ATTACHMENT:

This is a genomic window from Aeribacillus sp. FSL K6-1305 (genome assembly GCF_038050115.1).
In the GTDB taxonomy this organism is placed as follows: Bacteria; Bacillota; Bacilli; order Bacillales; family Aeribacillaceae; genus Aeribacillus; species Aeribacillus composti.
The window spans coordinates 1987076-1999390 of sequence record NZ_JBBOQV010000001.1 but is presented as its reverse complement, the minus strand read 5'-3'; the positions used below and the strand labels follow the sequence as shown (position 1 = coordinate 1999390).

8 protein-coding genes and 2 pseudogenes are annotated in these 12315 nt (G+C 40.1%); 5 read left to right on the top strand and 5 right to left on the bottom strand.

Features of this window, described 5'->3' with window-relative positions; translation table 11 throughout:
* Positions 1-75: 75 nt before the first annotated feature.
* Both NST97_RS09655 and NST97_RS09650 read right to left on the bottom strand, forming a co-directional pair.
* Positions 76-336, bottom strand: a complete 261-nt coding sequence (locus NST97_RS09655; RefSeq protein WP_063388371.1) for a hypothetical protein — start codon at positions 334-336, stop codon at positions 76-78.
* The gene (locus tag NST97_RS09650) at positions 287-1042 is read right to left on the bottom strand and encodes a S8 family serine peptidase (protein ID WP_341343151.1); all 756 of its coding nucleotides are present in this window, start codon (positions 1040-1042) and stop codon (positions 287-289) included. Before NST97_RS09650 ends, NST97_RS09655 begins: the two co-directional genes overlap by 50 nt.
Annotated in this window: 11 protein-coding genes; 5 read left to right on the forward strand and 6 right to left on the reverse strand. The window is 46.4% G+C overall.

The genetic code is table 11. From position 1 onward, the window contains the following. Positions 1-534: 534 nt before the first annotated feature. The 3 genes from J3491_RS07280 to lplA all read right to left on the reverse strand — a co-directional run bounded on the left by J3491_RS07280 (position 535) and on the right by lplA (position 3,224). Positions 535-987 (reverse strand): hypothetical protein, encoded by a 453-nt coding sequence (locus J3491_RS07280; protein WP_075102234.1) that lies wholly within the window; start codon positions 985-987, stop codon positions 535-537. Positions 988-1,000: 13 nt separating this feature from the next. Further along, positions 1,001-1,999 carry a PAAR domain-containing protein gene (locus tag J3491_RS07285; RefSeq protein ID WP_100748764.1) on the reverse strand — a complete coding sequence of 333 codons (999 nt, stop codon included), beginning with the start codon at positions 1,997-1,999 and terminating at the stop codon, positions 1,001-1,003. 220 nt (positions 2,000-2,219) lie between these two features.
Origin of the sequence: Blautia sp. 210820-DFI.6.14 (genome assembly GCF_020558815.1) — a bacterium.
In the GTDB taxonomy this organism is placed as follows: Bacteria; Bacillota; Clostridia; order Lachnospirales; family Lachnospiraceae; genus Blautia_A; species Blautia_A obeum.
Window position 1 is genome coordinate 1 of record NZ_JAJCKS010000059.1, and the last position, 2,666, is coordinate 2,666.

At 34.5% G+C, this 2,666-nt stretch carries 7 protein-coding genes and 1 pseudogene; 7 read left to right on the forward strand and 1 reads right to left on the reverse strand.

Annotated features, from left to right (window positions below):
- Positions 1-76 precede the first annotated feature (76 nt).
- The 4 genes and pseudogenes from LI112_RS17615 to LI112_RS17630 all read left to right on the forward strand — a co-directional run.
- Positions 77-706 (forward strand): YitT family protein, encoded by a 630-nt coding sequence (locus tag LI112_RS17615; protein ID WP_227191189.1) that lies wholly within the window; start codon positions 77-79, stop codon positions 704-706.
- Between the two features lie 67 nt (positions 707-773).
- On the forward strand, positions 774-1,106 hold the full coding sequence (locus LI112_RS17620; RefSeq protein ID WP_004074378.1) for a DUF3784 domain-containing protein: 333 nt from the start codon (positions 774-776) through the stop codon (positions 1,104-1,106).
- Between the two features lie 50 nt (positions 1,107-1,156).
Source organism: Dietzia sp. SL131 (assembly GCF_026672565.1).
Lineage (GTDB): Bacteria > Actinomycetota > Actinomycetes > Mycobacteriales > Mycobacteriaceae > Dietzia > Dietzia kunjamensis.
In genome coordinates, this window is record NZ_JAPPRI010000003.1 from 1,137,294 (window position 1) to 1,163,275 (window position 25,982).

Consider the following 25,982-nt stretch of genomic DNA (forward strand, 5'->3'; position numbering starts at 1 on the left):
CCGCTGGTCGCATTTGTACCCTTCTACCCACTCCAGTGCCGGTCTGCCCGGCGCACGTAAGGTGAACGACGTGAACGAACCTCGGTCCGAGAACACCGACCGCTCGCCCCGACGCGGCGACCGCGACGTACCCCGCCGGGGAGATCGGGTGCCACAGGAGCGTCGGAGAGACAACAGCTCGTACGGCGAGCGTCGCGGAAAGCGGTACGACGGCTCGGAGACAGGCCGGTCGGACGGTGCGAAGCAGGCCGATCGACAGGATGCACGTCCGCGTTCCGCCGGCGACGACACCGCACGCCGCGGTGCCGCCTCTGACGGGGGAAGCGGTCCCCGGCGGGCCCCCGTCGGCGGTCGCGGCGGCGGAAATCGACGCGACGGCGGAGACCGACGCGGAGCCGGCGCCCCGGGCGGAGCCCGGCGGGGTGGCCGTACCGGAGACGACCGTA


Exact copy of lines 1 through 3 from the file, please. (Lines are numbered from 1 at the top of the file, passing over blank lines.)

This is a genomic window from Aeribacillus sp. FSL K6-1305 (genome assembly GCF_038050115.1).
In the GTDB taxonomy this organism is placed as follows: Bacteria; Bacillota; Bacilli; order Bacillales; family Aeribacillaceae; genus Aeribacillus; species Aeribacillus composti.
The window spans coordinates 1987076-1999390 of sequence record NZ_JBBOQV010000001.1 but is presented as its reverse complement, the minus strand read 5'-3'; the positions used below and the strand labels follow the sequence as shown (position 1 = coordinate 1999390).